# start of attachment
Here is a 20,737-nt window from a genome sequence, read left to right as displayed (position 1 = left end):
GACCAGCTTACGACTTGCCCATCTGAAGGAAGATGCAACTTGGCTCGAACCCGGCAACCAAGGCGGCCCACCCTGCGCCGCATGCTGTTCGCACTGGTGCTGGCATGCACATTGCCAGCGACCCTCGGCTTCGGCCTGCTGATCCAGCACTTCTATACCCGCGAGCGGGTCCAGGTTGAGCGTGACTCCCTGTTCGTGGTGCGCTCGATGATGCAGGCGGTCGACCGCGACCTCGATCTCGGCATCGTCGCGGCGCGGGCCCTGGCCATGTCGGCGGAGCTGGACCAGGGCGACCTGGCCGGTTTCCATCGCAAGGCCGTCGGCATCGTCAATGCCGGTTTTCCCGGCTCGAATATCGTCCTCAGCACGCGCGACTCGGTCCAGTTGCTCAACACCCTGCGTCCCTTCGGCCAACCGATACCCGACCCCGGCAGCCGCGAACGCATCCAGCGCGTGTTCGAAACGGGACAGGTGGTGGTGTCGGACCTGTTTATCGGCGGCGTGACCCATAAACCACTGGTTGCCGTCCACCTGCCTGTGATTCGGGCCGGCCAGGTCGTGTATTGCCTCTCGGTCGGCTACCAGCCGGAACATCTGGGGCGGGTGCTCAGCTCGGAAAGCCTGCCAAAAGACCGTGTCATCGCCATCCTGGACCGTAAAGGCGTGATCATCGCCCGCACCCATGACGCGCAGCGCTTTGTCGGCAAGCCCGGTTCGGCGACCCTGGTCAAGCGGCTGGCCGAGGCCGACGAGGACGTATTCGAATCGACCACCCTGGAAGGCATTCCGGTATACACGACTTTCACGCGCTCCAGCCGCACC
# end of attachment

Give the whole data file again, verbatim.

Here is a 20,737-nt window from a genome sequence, read left to right as displayed (position 1 = left end):
GACCAGCTTACGACTTGCCCATCTGAAGGAAGATGCAACTTGGCTCGAACCCGGCAACCAAGGCGGCCCACCCTGCGCCGCATGCTGTTCGCACTGGTGCTGGCATGCACATTGCCAGCGACCCTCGGCTTCGGCCTGCTGATCCAGCACTTCTATACCCGCGAGCGGGTCCAGGTTGAGCGTGACTCCCTGTTCGTGGTGCGCTCGATGATGCAGGCGGTCGACCGCGACCTCGATCTCGGCATCGTCGCGGCGCGGGCCCTGGCCATGTCGGCGGAGCTGGACCAGGGCGACCTGGCCGGTTTCCATCGCAAGGCCGTCGGCATCGTCAATGCCGGTTTTCCCGGCTCGAATATCGTCCTCAGCACGCGCGACTCGGTCCAGTTGCTCAACACCCTGCGTCCCTTCGGCCAACCGATACCCGACCCCGGCAGCCGCGAACGCATCCAGCGCGTGTTCGAAACGGGACAGGTGGTGGTGTCGGACCTGTTTATCGGCGGCGTGACCCATAAACCACTGGTTGCCGTCCACCTGCCTGTGATTCGGGCCGGCCAGGTCGTGTATTGCCTCTCGGTCGGCTACCAGCCGGAACATCTGGGGCGGGTGCTCAGCTCGGAAAGCCTGCCAAAAGACCGTGTCATCGCCATCCTGGACCGTAAAGGCGTGATCATCGCCCGCACCCATGACGCGCAGCGCTTTGTCGGCAAGCCCGGTTCGGCGACCCTGGTCAAGCGGCTGGCCGAGGCCGACGAGGACGTATTCGAATCGACCACCCTGGAAGGCATTCCGGTATACACGACTTTCACGCGCTCCAGCCGCACC